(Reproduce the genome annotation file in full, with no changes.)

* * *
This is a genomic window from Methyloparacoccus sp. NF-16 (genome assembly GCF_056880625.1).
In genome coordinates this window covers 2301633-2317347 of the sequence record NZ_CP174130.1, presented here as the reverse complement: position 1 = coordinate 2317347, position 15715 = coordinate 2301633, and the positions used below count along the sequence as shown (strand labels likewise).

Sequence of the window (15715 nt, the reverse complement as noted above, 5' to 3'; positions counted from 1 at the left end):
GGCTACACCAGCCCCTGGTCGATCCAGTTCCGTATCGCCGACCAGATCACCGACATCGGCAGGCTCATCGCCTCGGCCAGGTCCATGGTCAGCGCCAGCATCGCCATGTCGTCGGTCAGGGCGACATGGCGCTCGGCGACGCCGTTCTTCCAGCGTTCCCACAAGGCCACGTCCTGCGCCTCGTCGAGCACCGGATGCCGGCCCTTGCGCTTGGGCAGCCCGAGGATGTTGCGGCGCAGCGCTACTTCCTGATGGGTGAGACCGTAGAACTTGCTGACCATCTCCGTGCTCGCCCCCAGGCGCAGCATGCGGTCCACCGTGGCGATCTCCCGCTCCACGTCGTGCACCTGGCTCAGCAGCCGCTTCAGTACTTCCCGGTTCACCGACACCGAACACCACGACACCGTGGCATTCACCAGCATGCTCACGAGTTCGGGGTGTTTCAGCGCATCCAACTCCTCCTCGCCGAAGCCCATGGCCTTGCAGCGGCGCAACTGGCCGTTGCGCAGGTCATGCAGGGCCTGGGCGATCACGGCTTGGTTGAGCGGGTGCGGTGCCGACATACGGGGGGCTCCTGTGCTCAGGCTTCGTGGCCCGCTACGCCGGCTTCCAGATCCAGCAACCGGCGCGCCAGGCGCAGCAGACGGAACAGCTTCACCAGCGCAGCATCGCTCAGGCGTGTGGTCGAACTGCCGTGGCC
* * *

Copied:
This is a genomic window from Methyloparacoccus sp. NF-16 (genome assembly GCF_056880625.1).
In genome coordinates this window covers 2301633-2317347 of the sequence record NZ_CP174130.1, presented here as the reverse complement: position 1 = coordinate 2317347, position 15715 = coordinate 2301633, and the positions used below count along the sequence as shown (strand labels likewise).

Sequence of the window (15715 nt, the reverse complement as noted above, 5' to 3'; positions counted from 1 at the left end):
GGCTACACCAGCCCCTGGTCGATCCAGTTCCGTATCGCCGACCAGATCACCGACATCGGCAGGCTCATCGCCTCGGCCAGGTCCATGGTCAGCGCCAGCATCGCCATGTCGTCGGTCAGGGCGACATGGCGCTCGGCGACGCCGTTCTTCCAGCGTTCCCACAAGGCCACGTCCTGCGCCTCGTCGAGCACCGGATGCCGGCCCTTGCGCTTGGGCAGCCCGAGGATGTTGCGGCGCAGCGCTACTTCCTGATGGGTGAGACCGTAGAACTTGCTGACCATCTCCGTGCTCGCCCCCAGGCGCAGCATGCGGTCCACCGTGGCGATCTCCCGCTCCACGTCGTGCACCTGGCTCAGCAGCCGCTTCAGTACTTCCCGGTTCACCGACACCGAACACCACGACACCGTGGCATTCACCAGCATGCTCACGAGTTCGGGGTGTTTCAGCGCATCCAACTCCTCCTCGCCGAAGCCCATGGCCTTGCAGCGGCGCAACTGGCCGTTGCGCAGGTCATGCAGGGCCTGGGCGATCACGGCTTGGTTGAGCGGGTGCGGTGCCGACATACGGGGGGCTCCTGTGCTCAGGCTTCGTGGCCCGCTACGCCGGCTTCCAGATCCAGCAACCGGCGCGCCAGGCGCAGCAGACGGAACAGCTTCACCAGCGCAGCATCGCTCAGGCGTGTGGTCGAACTGCCGTGGCC